Another category that will gain in popularity is what Adaptive Path's Schauer calls "workarounds." Examples include Kayak.com, a site that uses a Web app to help people deal with the aggravation of shopping for airline tickets, and VideoEgg, which compresses video via a plug-in, thereby skirting poky uploads caused by slow upstream connections.
Social networking sites like MySpace are huge, but sites that aren't purely social will use people connections to solve problems. Schauer says sites that use social networks in this way "plug into what the Web has always been great at, which is getting you together with people who share the same interests but may be miles away." Examples include Last.fm and Pandora, which ascertain your musical preferences and play songs from additional artists you might like. These sites also let you find and play "stations" that have been created by others. Another similar site to explore is Soundflavor, which launched in early October.
Search engines with real savvy
Today most search engines depend primarily on algorithmic processing: results that are ordered by popularity. But better systems are beginning to supplement the blunt-force approach. "We want to do a better job of understanding the user's intent and the content provider's intentions," says Peter Norvig, director of research for Google. "We mostly rely on matching keywords, but we'd like to get closer to matching the intent."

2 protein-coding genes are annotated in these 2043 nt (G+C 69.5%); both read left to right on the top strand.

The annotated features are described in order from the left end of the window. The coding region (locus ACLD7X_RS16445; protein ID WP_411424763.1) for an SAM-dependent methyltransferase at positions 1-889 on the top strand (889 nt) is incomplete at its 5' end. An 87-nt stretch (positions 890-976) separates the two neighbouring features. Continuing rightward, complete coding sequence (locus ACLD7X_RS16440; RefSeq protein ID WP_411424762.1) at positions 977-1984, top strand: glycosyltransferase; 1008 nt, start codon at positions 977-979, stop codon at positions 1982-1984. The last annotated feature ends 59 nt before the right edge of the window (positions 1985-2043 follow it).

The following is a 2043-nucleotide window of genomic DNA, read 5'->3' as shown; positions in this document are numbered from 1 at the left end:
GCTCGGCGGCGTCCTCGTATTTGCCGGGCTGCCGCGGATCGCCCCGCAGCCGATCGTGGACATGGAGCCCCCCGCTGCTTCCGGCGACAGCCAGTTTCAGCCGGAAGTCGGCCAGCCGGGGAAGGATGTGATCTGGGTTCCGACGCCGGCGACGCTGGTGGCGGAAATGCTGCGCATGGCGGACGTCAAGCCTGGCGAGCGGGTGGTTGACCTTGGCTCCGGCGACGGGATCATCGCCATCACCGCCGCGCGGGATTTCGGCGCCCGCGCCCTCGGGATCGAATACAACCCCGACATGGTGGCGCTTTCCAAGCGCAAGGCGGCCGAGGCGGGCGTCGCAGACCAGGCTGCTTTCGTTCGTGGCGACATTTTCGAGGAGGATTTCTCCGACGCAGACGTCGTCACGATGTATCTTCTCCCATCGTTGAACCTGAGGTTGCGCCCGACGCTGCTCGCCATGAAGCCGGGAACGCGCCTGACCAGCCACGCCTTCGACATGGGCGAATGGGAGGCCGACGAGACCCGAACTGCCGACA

Microsoft is another company investing heavily in research on search technology. "We're working on all kinds of things that will go away from 'here's ten links on a page,'" says Adam Sohn, a director in Microsoft's online services group, which is responsible for the Windows Live portal. "If someone is searching for 'Jaguar,' he explains, "the smarts to distinguish between 'he's looking for a car' and 'a big cat in the jungle'--that's coming."
Search engines can also deliver improved, more personalized results by adding better sources of information. "A search engine would be very good at telling me who won the 17th World Series, but bad at telling who's the best nanny in the neighborhood," says Sohn. So search engines are adding social networking features for sharing information within small groups.
Social-network searching will extend to other areas, too. Sohn says most video sites encourage the people who upload clips and those who view them to add tags. "Over time, especially with video, there will be this social input, where people add tags to other people's video. Then you get this sort of community-reinforced set of searchable attributes."
Soliciting input will also help provide searchers with more personalized results. Norvig says Google should do a better job of helping people use the search engine the way it is by offering proactive suggestions--for example, "It looks like you're trying to do this kind of search; here's how you do it." Sohn says Microsoft is building two-way feedback mechanisms that will ask users how useful they found the search result.